The Lucky Daruma Temple - Katsuo-ji in Osaka, Japan
I visited Katsuo-ji on a late Autumn day in November - when the leaves bath in the color of sunset. Katsuo-ji temple is considered one of the best destinations in Japan for viewing red maple leaves. However, nature wasn't the only thing leaving the best impression in me, there was also other unique characteristics nowhere to be found outside of Katsuo-ji. Let's find out more in this article!
Katsuo-ji is located in Mino city, Northern to Osaka. According to legends, 1100 years ago, the Emperor was seriously ill and came to this temple to pray for health. After that, his wish indeed came true. He was very thankful and granted this temple the name Katsuo-ji (with the Chinese characters meaning Victorious King Temple).
We went to Senri-Chuo station and boarded the Hankyu 29 Keito bus to get to the temple. It was only 9AM but there was already a crowd waiting to buy the bus tickets. An adult ticket cost 400 yen and a child ticket was 300 yen.
Coming through the first big gate, we saw a small bridge crossing a huge pond. Before us, there were small shrines and temples peeking through the trees, showing only the roofs. Many trees in the front were colored in autumn shades, but some in the back were still green, as if it was a canvas unfinished by Mother Nature.
Under the bridge, there were also some special fog machines. Layers of fog gently laid on the pond's surface, blurring the figures of people in front. There were times when the fog covered the whole bridge, creating the sense that the temple was floating on a cloud in a spiritual realm.
Before such a scene, I was reminded of Han Mac Tu's poem: "Ở đây sương khói mờ nhân ảnh - Ai biết tình ai có đậm đà"
Roughly translated to "Here, the fog blurs one's image - Who knows if one's love is still as passionate"
There were a small shrines built on a large rick mound near the pond. It made me think of a resting spot for monks. From here, a gorgeous and poetic scenery unfolded before me.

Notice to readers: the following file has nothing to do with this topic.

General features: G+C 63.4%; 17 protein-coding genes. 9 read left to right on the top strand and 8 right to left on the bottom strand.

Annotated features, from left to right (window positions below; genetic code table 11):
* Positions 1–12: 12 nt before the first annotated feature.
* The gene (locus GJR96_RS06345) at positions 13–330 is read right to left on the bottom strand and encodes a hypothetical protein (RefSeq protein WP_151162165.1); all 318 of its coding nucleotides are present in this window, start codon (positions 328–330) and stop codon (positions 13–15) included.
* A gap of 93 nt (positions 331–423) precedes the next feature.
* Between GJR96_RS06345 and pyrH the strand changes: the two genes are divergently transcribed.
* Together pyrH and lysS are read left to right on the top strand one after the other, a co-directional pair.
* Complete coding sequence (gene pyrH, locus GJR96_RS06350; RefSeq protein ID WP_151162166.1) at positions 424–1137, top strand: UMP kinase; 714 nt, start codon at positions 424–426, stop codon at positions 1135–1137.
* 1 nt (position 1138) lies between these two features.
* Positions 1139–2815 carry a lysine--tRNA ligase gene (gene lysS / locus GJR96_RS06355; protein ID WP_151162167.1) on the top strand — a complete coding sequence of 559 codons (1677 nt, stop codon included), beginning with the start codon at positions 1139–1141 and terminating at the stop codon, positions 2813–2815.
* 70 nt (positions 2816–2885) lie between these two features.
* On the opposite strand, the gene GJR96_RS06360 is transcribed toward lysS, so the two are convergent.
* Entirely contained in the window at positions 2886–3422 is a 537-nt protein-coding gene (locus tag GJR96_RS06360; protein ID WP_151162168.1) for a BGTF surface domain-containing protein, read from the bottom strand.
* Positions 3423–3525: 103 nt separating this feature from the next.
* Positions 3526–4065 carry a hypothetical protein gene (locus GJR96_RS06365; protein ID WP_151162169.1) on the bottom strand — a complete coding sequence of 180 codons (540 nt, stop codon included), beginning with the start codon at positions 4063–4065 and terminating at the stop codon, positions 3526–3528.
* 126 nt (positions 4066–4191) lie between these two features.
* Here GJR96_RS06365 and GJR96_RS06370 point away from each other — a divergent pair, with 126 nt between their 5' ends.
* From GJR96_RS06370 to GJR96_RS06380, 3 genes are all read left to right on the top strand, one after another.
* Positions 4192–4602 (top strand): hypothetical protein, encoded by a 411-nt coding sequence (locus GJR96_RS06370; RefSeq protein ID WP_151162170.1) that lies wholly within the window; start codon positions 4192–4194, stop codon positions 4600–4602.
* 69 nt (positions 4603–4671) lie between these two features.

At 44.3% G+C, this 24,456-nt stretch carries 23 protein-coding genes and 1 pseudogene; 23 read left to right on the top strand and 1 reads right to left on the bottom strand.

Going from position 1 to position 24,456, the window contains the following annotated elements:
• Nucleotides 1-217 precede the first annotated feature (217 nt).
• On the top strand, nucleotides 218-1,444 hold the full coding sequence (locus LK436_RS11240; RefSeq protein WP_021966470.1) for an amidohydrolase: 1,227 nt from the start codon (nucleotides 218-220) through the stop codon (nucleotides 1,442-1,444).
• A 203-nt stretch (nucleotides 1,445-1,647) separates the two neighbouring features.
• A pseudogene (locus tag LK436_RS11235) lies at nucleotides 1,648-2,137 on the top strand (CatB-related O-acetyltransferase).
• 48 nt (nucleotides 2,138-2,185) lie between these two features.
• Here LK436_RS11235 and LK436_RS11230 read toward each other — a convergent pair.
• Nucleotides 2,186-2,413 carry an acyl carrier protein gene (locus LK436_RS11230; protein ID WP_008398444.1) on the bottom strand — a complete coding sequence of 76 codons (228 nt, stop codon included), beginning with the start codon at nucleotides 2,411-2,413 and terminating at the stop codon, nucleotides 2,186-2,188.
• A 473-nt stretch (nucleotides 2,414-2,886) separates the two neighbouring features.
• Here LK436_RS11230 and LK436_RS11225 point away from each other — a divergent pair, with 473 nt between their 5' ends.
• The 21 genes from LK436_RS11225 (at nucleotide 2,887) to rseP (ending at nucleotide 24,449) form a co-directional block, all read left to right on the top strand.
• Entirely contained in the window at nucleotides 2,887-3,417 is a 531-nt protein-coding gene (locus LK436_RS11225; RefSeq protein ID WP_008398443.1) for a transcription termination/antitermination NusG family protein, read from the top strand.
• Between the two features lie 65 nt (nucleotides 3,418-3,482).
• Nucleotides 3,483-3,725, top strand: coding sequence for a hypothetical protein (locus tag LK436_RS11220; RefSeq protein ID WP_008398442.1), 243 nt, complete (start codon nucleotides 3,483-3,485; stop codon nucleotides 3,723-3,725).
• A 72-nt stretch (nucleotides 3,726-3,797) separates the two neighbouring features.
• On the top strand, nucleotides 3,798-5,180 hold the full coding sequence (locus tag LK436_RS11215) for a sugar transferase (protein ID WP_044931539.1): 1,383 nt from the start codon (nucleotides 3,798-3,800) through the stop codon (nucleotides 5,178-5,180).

I stopped to enjoy the refreshing atmosphere, getting the feeling of old time's poet leaving their luxurious life to find tranquility and peace. In the temple, there were many palm-sized Daruma puppets standing everywhere in the temple, like mini soldiers guarding the area.
We walked on the pavements made from stones. The temple, although standing through so many years, still seemed so new and clean. I bet the temple must be restored quite a few times in order to both preserve its original beauty and also prevent deterioration. On both sides of the road, there were lamp posts made from stone. If visiting at night, I would certainly be able to see another kind of beauty in Katsuo, one that brilliantly shines.
We saw the Daruma everywhere on our way. They were like the temple's mascot, standing everywhere from incense bowls, rooftops, roadsides, stone slabs and... even on trees.
Daruma have significant meaning for the visitors of this temple. There were a place where everyone could place these lucky mascot of Japan.
We each bought a small puppet. The puppets were made from wood, they had a round shape and no limbs. They also had a face, moustache, nose, but no eyes. The eyes would be drawn by the visitors of the temple. After the ceremony, I made and drew on the left eye of the puppet. When my wish came true, I would visit again to give my thanks and draw on the other eye. Truly an interesting and unique tradition, isn't it!
We walked along the road leading to the top of the temple. Here, if we don't want to pray for good luck with the Daruma, we can also buy lucky plagues to write our wishes and hang them.
The temple's bell tolled ceaselessly with its long resounding hums. We left after 2 hours of sightseeing and picture-taking. I hope I can return here in the near future to complete my very important mission: drawing the remaining eye for my Daruma.
Hi guys, my name is Huong Giang. I love travelling and Japan is the place that I can do what I desire to do. I hope my experiences will inspire you and it would be glad if we can share our things in common <3
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